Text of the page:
Fr. Joe praying over Bill Wilson’s grave, co-founder of A.A. (Alcoholics Anonymous) in Dorset VT many years later.
One of my sponsors at A.A., Dr. Frank D. often spouted pearls of wisdom that impressed me so much. I’d challenge him to tell me where he learned them. His response was always, “In the Bible, dummy!” I hardly even knew what a Bible looked like, but Dr. Frank D. whetted my appetite enough for me to open it one day. When I did, I couldn’t stop reading it. Typical alcoholic. I’d come home from the Telephone Company, rip the tie off throw the briefcase and suit coat on the couch and sit back and read for six or or seven hours. I gave up television, football games, often skipping dinner in order to continue reading. Night after night, I had a hunger and a determination to keep reading. I read the Bible through from the first sentence in Genesis to the last sentence in the Book of Revelation.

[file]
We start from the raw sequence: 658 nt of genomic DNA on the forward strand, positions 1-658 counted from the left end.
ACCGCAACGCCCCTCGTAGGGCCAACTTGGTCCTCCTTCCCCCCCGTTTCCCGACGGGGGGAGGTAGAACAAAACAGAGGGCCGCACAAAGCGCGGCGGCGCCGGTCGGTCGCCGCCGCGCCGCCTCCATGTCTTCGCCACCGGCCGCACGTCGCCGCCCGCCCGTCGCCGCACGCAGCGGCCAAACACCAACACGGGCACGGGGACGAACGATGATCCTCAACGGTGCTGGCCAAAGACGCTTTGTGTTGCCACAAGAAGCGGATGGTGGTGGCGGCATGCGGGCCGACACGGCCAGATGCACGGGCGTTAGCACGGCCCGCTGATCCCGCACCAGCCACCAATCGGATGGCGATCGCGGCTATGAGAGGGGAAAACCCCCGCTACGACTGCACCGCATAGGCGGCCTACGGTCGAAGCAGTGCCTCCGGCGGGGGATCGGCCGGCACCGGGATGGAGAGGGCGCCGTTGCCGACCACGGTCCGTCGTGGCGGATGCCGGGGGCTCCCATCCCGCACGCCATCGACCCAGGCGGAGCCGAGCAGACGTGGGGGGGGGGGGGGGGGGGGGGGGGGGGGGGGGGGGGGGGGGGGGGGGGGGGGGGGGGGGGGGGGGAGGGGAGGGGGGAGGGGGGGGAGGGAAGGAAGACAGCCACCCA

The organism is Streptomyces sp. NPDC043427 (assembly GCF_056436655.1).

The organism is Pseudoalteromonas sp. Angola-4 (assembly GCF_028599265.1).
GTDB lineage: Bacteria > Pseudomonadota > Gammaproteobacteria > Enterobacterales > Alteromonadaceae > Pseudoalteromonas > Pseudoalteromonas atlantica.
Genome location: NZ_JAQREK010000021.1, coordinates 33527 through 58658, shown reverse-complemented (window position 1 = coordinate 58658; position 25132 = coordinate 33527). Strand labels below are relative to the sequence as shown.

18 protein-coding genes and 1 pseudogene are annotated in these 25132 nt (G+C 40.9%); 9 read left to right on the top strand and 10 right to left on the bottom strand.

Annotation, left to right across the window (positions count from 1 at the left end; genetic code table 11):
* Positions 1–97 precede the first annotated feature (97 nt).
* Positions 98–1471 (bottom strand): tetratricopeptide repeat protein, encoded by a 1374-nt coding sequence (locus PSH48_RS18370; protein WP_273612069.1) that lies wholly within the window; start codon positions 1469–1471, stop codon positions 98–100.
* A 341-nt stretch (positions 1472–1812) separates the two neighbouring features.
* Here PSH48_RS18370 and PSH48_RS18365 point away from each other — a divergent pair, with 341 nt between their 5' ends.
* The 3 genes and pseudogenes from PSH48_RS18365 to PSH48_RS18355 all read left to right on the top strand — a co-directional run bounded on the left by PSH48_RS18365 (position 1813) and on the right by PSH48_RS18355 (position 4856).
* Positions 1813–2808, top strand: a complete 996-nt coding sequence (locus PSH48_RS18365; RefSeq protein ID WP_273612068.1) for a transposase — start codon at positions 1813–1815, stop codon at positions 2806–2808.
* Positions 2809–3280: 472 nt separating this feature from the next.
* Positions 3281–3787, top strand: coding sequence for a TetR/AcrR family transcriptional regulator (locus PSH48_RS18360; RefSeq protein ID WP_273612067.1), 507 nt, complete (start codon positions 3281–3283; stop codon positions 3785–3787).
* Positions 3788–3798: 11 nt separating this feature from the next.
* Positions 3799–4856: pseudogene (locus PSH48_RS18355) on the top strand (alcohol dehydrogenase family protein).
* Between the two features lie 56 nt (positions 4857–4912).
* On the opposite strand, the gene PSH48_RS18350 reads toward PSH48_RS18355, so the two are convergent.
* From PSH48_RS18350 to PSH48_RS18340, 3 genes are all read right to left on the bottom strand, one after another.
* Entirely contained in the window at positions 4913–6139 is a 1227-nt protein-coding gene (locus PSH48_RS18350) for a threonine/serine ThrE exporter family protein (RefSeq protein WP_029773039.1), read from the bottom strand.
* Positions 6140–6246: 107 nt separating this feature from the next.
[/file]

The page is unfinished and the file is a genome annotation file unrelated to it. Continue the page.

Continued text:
Then I read about 50 lives of different saints. What uplifting stories! I loved them all. I also became fascinated with angels, and read all about them, developing a special devotion to my guardian angel and the Archangel St. Raphael. One day, I grabbed a book that was being discarded on St. Thomas Aquinas, his Summa Theologica. I read every treatise and took 450 pages of hand written notes on everything that I read. Another of my sponsors, Chuck C. kept after me to consider religious life. He wanted me to become a LaSalette Missionary. He saw something in me that I didn’t see! He was studying to become a LaSalette Brother, but then, his life took a different turn because he left and later married. The Lord was planting seeds and putting people in my path to steer me to the priesthood. A woman mystic, Annie F., whom I met, introduced me to Sister Mary Michael, a cloistered nun who belonged to the community of the Precious Blood Monastery in Manchester, New Hampshire, for 50 years. She said, “Joseph, I see you as a priest.” All I could think of was how unworthy I was. I said, “No, don’t talk like that, that’s ridiculous, I’m a no good loser alcoholic.” She insisted and told me she could visualize Jesus pardoning me for my past sins and opening the skies to let my mother peek down to see my ordination and me saying my first mass a my hometown church, Blessed Sacrament, in Hough’s Neck, Quincy, Massachusetts. With tears rolling down my cheeks, I thanked her. I knew then that I had a calling.